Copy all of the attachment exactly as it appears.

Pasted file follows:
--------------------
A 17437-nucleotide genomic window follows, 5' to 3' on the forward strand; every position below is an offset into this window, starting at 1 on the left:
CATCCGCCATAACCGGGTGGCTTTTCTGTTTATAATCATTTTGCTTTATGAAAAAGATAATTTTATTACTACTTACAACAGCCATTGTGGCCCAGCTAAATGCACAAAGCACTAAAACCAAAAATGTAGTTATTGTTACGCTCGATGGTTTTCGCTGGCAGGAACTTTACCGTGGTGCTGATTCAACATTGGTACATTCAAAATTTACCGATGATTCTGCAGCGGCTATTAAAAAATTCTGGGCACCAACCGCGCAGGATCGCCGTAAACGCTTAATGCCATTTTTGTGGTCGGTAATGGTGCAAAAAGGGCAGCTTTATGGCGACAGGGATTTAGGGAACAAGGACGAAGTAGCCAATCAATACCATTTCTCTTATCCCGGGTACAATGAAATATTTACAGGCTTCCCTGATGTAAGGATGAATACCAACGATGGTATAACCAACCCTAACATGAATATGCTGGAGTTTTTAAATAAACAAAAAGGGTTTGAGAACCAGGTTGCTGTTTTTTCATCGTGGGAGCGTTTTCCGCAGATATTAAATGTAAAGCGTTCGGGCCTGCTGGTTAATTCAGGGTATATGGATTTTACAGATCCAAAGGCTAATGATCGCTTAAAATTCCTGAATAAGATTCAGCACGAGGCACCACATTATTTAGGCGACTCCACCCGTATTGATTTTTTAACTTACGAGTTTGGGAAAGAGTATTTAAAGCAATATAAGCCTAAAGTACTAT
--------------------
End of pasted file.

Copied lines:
A 17437-nucleotide genomic window follows, 5' to 3' on the forward strand; every position below is an offset into this window, starting at 1 on the left:
CATCCGCCATAACCGGGTGGCTTTTCTGTTTATAATCATTTTGCTTTATGAAAAAGATAATTTTATTACTACTTACAACAGCCATTGTGGCCCAGCTAAATGCACAAAGCACTAAAACCAAAAATGTAGTTATTGTTACGCTCGATGGTTTTCGCTGGCAGGAACTTTACCGTGGTGCTGATTCAACATTGGTACATTCAAAATTTACCGATGATTCTGCAGCGGCTATTAAAAAATTCTGGGCACCAACCGCGCAGGATCGCCGTAAACGCTTAATGCCATTTTTGTGGTCGGTAATGGTGCAAAAAGGGCAGCTTTATGGCGACAGGGATTTAGGGAACAAGGACGAAGTAGCCAATCAATACCATTTCTCTTATCCCGGGTACAATGAAATATTTACAGGCTTCCCTGATGTAAGGATGAATACCAACGATGGTATAACCAACCCTAACATGAATATGCTGGAGTTTTTAAATAAACAAAAAGGGTTTGAGAACCAGGTTGCTGTTTTTTCATCGTGGGAGCGTTTTCCGCAGATATTAAATGTAAAGCGTTCGGGCCTGCTGGTTAATTCAGGGTATATGGATTTTACAGATCCAAAGGCTAATGATCGCTTAAAATTCCTGAATAAGATTCAGCACGAGGCACCACATTATTTAGGCGACTCCACCCGTATTGATTTTTTAACTTACGAGTTTGGGAAAGAGTATTTAAAGCAATATAAGCCTAAAGTACTAT